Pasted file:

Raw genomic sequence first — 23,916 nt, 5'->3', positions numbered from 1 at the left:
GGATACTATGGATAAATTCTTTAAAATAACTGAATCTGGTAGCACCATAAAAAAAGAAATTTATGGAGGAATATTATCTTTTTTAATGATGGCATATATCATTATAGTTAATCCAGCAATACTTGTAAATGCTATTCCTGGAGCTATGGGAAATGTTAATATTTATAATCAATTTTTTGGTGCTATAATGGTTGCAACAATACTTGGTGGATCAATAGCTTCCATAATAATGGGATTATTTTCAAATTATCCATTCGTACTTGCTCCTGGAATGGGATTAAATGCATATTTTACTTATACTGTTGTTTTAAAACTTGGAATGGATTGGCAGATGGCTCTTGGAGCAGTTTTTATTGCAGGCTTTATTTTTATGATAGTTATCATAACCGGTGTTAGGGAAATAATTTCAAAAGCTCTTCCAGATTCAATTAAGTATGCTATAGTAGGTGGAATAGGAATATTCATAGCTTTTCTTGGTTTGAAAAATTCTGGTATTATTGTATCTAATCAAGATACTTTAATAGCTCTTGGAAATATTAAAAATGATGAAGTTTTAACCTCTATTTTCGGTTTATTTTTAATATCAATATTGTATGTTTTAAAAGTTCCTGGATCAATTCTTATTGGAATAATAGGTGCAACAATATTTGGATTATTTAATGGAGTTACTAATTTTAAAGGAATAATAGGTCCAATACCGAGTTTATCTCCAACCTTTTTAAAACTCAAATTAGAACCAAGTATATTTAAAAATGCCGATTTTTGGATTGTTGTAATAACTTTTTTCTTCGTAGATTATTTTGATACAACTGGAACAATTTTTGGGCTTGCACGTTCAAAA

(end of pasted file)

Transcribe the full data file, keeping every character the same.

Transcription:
Raw genomic sequence first — 23,916 nt, 5'->3', positions numbered from 1 at the left:
GGATACTATGGATAAATTCTTTAAAATAACTGAATCTGGTAGCACCATAAAAAAAGAAATTTATGGAGGAATATTATCTTTTTTAATGATGGCATATATCATTATAGTTAATCCAGCAATACTTGTAAATGCTATTCCTGGAGCTATGGGAAATGTTAATATTTATAATCAATTTTTTGGTGCTATAATGGTTGCAACAATACTTGGTGGATCAATAGCTTCCATAATAATGGGATTATTTTCAAATTATCCATTCGTACTTGCTCCTGGAATGGGATTAAATGCATATTTTACTTATACTGTTGTTTTAAAACTTGGAATGGATTGGCAGATGGCTCTTGGAGCAGTTTTTATTGCAGGCTTTATTTTTATGATAGTTATCATAACCGGTGTTAGGGAAATAATTTCAAAAGCTCTTCCAGATTCAATTAAGTATGCTATAGTAGGTGGAATAGGAATATTCATAGCTTTTCTTGGTTTGAAAAATTCTGGTATTATTGTATCTAATCAAGATACTTTAATAGCTCTTGGAAATATTAAAAATGATGAAGTTTTAACCTCTATTTTCGGTTTATTTTTAATATCAATATTGTATGTTTTAAAAGTTCCTGGATCAATTCTTATTGGAATAATAGGTGCAACAATATTTGGATTATTTAATGGAGTTACTAATTTTAAAGGAATAATAGGTCCAATACCGAGTTTATCTCCAACCTTTTTAAAACTCAAATTAGAACCAAGTATATTTAAAAATGCCGATTTTTGGATTGTTGTAATAACTTTTTTCTTCGTAGATTATTTTGATACAACTGGAACAATTTTTGGGCTTGCACGTTCAAAA